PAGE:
Create a permission set - AWS IAM Identity Center

Create a permission set

Permission sets are stored in IAM Identity Center and define the level of access that users and groups have to an AWS account. The first permission set you create is the administrative permission set. If you completed one of the Getting started tutorials you already created your administrative permission set. Use this procedure to create permission sets as described in the AWS managed policies for job functions topic in the IAM User Guide.

  1. Do either of the following to sign in to the AWS Management Console.

    • New to AWS (root user) – Sign in as the account owner by choosing Root user and entering your AWS account email address. On the next page, enter your password.

    • Already using AWS (IAM credentials) – Sign in using your IAM credentials with administrative permissions.

  2. Open the IAM Identity Center console.

  3. In the IAM Identity Center navigation pane, under Multi-account permissions, choose Permission sets.

  4. Choose Create permission set.

    1. On the Select permission set type page, in the Permission set type section, choose Predefined permission set.

    2. In the Policy for predefined permission set section, choose one of the following:

      • AdministratorAccess

      • Billing

      • DatabaseAdministrator

      • DataScientist

      • NetworkAdministrator

      • PowerUserAccess

      • ReadOnlyAccess

      • SecurityAudit

      • SupportUser

      • SystemAdministrator

      • ViewOnlyAccess

  5. On the Specify permission set details page, keep the default settings and choose Next. The default setting limits your session to one hour.

  6. On the Review and create page, confirm the following:

    1. For Step 1: Select permission set type, displays the type of permission set you chose.

    2. For Step 2: Define permission set details, displays the name of the permission set you chose.

    3. Choose Create.

Create a permission set that applies least-privilege permissions

To follow the best practice of applying least-privilege permissions, after you create an administrative permission set, you create a more restrictive permission set and assign it to one or more users. The permission sets created in the previous procedure provide a starting point for you to assess the amount of access to resources your users need. To switch to least privilege permissions, you can run IAM Access Analyzer to monitor principals with AWS managed policies. After learning which permissions they're using, then you can write a custom policy or generate a policy with only the required permissions for your team.

With IAM Identity Center, you can assign multiple permission sets to the same user. Your administrative user should also be assigned additional, more restrictive, permission sets. That way, they can access your AWS account with only the permissions that required, rather than always using their administrative permissions.

For example, if you're a developer, after you create your administrative user in IAM Identity Center, you can create a new permission set that grants PowerUserAccess permissions, and then assign that permission set to yourself. Unlike the administrative permission set, which uses AdministratorAccess permissions, the PowerUserAccess permission set doesn't allow management of IAM users and groups. When you sign into the AWS access portal to access your AWS account, you can choose PowerUserAccess rather than the AdministratorAccess to perform development tasks in the account.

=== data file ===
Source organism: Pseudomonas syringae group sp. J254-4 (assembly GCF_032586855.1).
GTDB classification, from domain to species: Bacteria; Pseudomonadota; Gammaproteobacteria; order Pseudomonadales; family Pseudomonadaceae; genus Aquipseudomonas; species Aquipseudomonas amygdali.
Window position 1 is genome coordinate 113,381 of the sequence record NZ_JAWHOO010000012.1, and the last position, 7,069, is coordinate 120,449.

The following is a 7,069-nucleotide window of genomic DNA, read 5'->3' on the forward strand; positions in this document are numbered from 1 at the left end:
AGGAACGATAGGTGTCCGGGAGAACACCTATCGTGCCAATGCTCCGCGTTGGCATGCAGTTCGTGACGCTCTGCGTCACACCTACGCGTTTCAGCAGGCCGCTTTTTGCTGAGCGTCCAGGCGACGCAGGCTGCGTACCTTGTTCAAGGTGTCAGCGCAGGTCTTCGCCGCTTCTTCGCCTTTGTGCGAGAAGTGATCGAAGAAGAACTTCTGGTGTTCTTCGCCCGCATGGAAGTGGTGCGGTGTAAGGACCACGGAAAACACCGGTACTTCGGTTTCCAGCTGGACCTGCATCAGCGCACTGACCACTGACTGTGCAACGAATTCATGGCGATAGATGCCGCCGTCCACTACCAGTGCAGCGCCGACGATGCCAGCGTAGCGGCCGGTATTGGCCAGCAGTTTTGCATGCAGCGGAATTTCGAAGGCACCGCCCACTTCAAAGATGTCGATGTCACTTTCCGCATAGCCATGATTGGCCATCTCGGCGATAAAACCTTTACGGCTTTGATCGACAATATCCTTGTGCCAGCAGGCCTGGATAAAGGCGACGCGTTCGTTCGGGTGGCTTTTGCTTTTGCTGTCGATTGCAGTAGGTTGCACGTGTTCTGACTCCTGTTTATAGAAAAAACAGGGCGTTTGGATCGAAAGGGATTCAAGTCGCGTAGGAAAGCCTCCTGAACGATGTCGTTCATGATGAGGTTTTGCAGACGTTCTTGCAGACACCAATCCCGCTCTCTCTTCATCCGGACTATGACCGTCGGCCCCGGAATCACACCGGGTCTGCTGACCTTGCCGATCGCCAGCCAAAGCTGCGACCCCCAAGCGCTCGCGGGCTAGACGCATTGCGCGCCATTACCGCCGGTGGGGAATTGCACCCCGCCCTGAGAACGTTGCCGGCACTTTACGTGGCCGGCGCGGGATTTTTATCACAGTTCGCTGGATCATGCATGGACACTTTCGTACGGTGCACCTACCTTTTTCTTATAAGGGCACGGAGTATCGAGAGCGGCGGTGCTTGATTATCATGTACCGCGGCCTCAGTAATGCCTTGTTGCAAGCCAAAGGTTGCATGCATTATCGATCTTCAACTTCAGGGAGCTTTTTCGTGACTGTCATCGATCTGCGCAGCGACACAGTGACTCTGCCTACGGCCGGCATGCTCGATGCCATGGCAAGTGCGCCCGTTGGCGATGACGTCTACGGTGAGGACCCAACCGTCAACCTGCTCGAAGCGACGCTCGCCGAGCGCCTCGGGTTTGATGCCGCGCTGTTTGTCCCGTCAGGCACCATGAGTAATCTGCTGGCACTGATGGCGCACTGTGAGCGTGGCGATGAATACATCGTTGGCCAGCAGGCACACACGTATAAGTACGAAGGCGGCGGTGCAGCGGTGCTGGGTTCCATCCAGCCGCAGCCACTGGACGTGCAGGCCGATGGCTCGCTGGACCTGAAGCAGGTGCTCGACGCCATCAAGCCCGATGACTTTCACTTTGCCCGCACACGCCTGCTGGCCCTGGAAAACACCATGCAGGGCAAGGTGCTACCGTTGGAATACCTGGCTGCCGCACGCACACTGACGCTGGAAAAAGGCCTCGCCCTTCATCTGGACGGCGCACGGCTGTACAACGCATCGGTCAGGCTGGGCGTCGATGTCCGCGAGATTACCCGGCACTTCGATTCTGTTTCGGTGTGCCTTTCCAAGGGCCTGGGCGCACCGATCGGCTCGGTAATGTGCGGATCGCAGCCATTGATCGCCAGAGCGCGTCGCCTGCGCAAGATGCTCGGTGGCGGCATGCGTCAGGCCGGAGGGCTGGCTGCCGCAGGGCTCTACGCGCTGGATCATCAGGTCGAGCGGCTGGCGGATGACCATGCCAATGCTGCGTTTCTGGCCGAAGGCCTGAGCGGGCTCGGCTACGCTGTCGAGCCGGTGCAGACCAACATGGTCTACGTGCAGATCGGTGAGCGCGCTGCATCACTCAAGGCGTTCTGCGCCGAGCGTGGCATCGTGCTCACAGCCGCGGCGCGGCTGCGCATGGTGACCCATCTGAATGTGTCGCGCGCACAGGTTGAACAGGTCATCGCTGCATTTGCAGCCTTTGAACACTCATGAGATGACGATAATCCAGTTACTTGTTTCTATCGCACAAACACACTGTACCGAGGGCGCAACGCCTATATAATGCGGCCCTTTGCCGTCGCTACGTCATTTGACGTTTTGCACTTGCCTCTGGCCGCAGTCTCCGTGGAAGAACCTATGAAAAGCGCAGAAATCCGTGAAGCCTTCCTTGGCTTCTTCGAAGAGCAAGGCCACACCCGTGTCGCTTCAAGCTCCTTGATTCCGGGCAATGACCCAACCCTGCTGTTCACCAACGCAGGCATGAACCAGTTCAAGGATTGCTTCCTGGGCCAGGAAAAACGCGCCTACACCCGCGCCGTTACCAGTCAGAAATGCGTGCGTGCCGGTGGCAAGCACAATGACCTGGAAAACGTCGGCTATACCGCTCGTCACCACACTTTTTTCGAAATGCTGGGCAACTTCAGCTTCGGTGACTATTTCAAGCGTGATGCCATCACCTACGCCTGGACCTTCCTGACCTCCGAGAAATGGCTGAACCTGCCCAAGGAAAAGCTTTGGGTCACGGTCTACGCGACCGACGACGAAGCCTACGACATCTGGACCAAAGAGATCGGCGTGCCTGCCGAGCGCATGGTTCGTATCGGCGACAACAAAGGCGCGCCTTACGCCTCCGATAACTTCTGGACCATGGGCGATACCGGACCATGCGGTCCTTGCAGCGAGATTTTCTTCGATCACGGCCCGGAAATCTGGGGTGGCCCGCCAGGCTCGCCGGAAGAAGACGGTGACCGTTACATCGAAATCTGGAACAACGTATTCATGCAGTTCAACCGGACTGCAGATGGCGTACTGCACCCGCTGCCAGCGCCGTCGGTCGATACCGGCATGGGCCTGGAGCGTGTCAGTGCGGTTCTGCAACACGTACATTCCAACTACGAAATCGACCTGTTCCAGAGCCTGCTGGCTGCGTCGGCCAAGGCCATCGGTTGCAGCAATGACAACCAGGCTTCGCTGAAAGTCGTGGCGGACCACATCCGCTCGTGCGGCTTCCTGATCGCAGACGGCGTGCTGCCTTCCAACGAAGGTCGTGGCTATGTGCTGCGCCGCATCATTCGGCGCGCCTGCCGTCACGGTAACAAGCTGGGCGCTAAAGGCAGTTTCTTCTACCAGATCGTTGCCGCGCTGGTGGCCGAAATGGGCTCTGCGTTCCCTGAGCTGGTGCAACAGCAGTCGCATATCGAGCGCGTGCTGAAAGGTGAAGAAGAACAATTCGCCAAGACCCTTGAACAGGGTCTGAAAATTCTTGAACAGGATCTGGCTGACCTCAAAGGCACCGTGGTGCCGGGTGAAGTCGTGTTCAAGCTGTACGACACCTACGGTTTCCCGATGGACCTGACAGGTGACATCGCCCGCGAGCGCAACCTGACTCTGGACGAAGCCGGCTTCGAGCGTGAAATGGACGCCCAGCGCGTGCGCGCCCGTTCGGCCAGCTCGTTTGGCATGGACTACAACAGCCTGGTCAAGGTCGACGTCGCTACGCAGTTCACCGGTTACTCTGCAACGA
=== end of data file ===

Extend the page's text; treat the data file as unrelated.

Keep the following considerations in mind:

  • To get started quickly with creating a more restrictive permission set, use a predefined permission set rather than a custom permission set.

    With a predefined permission set, which uses predefined permissions, you choose a single AWS managed policy from a list of available policies. Each policy grants a specific level of access to AWS services and resources or permissions for a common job function. For information about each of these policies, see AWS managed policies for job functions.

  • You can configure the session duration for a permission set to control the length of time that a user is signed into an AWS account.

    When users federate into their AWS account and use the AWS Management Console or the AWS Command Line Interface (AWS CLI), IAM Identity Center uses the session duration setting on the permission set to control the duration of the session. By default, the value for Session duration, which determines the length of time that a user can be signed into an AWS account before AWS signs the user out of the session, is set to one hour. You can specify a maximum value of 12 hours. For more information, see Set session duration.

  • You can also configure the AWS access portal session duration to control the length of time that a workforce user is signed into the portal.

    By default, the value for Maximum session duration, which determines the length of time that a workforce user can be signed in to the AWS access portal before they must re-authenticate, is eight hours. You can specify a maximum value of 90 days. For more information, see Configure the session duration of the AWS access portal and IAM Identity Center integrated applications.

  • When you sign into the AWS access portal, choose the role that provides least-privilege permissions.

    Each permission set that you create and assign to your user appears as an available role in the AWS access portal. When you sign in to the portal as that user, choose the role that corresponds to the most restrictive permission set that you can use to perform tasks in the account, rather than AdministratorAccess.

  • You can add other users to IAM Identity Center and assign existing or new permission sets to those users.

    For information, see, Assign AWS account access for groups.